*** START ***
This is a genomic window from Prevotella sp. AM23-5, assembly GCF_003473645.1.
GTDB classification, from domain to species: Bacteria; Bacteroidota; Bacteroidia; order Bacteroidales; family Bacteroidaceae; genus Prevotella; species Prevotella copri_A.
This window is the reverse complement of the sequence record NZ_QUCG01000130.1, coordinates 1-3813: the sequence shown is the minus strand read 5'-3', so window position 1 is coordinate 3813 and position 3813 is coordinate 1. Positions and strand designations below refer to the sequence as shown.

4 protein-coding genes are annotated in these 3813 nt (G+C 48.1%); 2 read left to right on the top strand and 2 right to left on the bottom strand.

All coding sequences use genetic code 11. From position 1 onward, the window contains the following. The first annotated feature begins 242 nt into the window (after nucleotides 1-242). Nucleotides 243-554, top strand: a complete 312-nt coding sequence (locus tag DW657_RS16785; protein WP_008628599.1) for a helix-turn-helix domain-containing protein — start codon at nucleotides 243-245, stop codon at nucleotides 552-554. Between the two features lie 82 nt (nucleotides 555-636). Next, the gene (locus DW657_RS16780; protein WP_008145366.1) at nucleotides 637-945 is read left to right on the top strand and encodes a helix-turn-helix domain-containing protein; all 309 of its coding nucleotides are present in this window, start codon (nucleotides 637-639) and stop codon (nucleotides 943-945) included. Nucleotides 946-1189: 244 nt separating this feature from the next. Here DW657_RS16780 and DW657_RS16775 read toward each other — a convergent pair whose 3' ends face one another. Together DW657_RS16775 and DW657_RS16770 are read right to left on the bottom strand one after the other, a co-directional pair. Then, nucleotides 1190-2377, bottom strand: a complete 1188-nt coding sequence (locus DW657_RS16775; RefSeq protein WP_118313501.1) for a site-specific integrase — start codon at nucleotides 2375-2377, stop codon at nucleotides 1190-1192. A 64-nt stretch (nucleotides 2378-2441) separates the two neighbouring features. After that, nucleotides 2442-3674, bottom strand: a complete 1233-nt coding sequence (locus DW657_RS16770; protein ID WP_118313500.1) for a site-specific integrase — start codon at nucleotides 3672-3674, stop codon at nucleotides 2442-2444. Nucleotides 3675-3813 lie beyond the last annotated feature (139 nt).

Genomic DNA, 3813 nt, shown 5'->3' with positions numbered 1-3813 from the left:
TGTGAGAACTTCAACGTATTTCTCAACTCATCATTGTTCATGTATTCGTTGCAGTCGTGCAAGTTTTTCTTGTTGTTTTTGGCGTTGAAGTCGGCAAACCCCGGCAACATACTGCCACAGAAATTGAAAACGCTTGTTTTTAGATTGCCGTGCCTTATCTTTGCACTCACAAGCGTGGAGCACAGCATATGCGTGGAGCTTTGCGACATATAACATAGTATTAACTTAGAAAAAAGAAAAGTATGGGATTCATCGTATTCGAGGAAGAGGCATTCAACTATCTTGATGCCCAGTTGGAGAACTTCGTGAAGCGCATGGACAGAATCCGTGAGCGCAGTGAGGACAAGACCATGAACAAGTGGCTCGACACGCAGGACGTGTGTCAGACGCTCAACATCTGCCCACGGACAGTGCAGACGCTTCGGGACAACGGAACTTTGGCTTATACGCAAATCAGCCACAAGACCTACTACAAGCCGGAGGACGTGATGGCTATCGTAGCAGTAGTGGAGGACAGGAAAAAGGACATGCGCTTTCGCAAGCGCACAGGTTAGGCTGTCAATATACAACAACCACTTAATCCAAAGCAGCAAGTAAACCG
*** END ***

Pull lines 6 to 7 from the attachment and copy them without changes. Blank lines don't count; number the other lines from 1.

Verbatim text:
Genomic DNA, 3813 nt, shown 5'->3' with positions numbered 1-3813 from the left:
TGTGAGAACTTCAACGTATTTCTCAACTCATCATTGTTCATGTATTCGTTGCAGTCGTGCAAGTTTTTCTTGTTGTTTTTGGCGTTGAAGTCGGCAAACCCCGGCAACATACTGCCACAGAAATTGAAAACGCTTGTTTTTAGATTGCCGTGCCTTATCTTTGCACTCACAAGCGTGGAGCACAGCATATGCGTGGAGCTTTGCGACATATAACATAGTATTAACTTAGAAAAAAGAAAAGTATGGGATTCATCGTATTCGAGGAAGAGGCATTCAACTATCTTGATGCCCAGTTGGAGAACTTCGTGAAGCGCATGGACAGAATCCGTGAGCGCAGTGAGGACAAGACCATGAACAAGTGGCTCGACACGCAGGACGTGTGTCAGACGCTCAACATCTGCCCACGGACAGTGCAGACGCTTCGGGACAACGGAACTTTGGCTTATACGCAAATCAGCCACAAGACCTACTACAAGCCGGAGGACGTGATGGCTATCGTAGCAGTAGTGGAGGACAGGAAAAAGGACATGCGCTTTCGCAAGCGCACAGGTTAGGCTGTCAATATACAACAACCACTTAATCCAAAGCAGCAAGTAAACCG